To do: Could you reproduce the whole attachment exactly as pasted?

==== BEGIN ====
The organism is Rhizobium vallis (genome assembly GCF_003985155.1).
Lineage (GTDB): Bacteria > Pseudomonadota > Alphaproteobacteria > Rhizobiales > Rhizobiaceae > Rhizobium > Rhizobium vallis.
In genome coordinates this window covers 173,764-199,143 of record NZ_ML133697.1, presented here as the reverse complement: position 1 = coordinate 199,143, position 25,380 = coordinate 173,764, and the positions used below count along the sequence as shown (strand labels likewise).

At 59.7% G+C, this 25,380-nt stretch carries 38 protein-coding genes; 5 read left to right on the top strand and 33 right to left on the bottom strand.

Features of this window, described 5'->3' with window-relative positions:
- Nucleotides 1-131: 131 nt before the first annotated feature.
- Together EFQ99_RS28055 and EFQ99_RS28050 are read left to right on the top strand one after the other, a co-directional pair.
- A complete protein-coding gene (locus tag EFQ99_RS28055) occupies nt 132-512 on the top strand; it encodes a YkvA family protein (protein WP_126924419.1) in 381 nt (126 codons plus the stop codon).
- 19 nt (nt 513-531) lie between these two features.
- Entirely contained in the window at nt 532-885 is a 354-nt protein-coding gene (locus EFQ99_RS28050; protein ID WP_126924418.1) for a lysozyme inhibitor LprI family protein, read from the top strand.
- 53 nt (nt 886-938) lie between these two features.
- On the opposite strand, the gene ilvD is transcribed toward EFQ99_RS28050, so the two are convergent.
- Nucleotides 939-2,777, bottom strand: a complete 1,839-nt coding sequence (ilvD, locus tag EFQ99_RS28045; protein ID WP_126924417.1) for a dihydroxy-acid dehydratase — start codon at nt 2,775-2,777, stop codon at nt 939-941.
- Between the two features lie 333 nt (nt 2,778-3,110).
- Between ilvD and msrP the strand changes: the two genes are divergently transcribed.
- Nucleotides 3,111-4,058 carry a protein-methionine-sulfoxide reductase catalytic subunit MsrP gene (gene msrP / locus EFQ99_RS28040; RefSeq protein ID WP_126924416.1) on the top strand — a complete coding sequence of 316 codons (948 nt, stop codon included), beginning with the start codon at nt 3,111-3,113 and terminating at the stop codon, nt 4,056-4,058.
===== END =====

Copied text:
The organism is Rhizobium vallis (genome assembly GCF_003985155.1).
Lineage (GTDB): Bacteria > Pseudomonadota > Alphaproteobacteria > Rhizobiales > Rhizobiaceae > Rhizobium > Rhizobium vallis.
In genome coordinates this window covers 173,764-199,143 of record NZ_ML133697.1, presented here as the reverse complement: position 1 = coordinate 199,143, position 25,380 = coordinate 173,764, and the positions used below count along the sequence as shown (strand labels likewise).

At 59.7% G+C, this 25,380-nt stretch carries 38 protein-coding genes; 5 read left to right on the top strand and 33 right to left on the bottom strand.

Features of this window, described 5'->3' with window-relative positions:
- Nucleotides 1-131: 131 nt before the first annotated feature.
- Together EFQ99_RS28055 and EFQ99_RS28050 are read left to right on the top strand one after the other, a co-directional pair.
- A complete protein-coding gene (locus tag EFQ99_RS28055) occupies nt 132-512 on the top strand; it encodes a YkvA family protein (protein WP_126924419.1) in 381 nt (126 codons plus the stop codon).
- 19 nt (nt 513-531) lie between these two features.
- Entirely contained in the window at nt 532-885 is a 354-nt protein-coding gene (locus EFQ99_RS28050; protein ID WP_126924418.1) for a lysozyme inhibitor LprI family protein, read from the top strand.
- 53 nt (nt 886-938) lie between these two features.
- On the opposite strand, the gene ilvD is transcribed toward EFQ99_RS28050, so the two are convergent.
- Nucleotides 939-2,777, bottom strand: a complete 1,839-nt coding sequence (ilvD, locus tag EFQ99_RS28045; protein ID WP_126924417.1) for a dihydroxy-acid dehydratase — start codon at nt 2,775-2,777, stop codon at nt 939-941.
- Between the two features lie 333 nt (nt 2,778-3,110).
- Between ilvD and msrP the strand changes: the two genes are divergently transcribed.
- Nucleotides 3,111-4,058 carry a protein-methionine-sulfoxide reductase catalytic subunit MsrP gene (gene msrP / locus EFQ99_RS28040; RefSeq protein ID WP_126924416.1) on the top strand — a complete coding sequence of 316 codons (948 nt, stop codon included), beginning with the start codon at nt 3,111-3,113 and terminating at the stop codon, nt 4,056-4,058.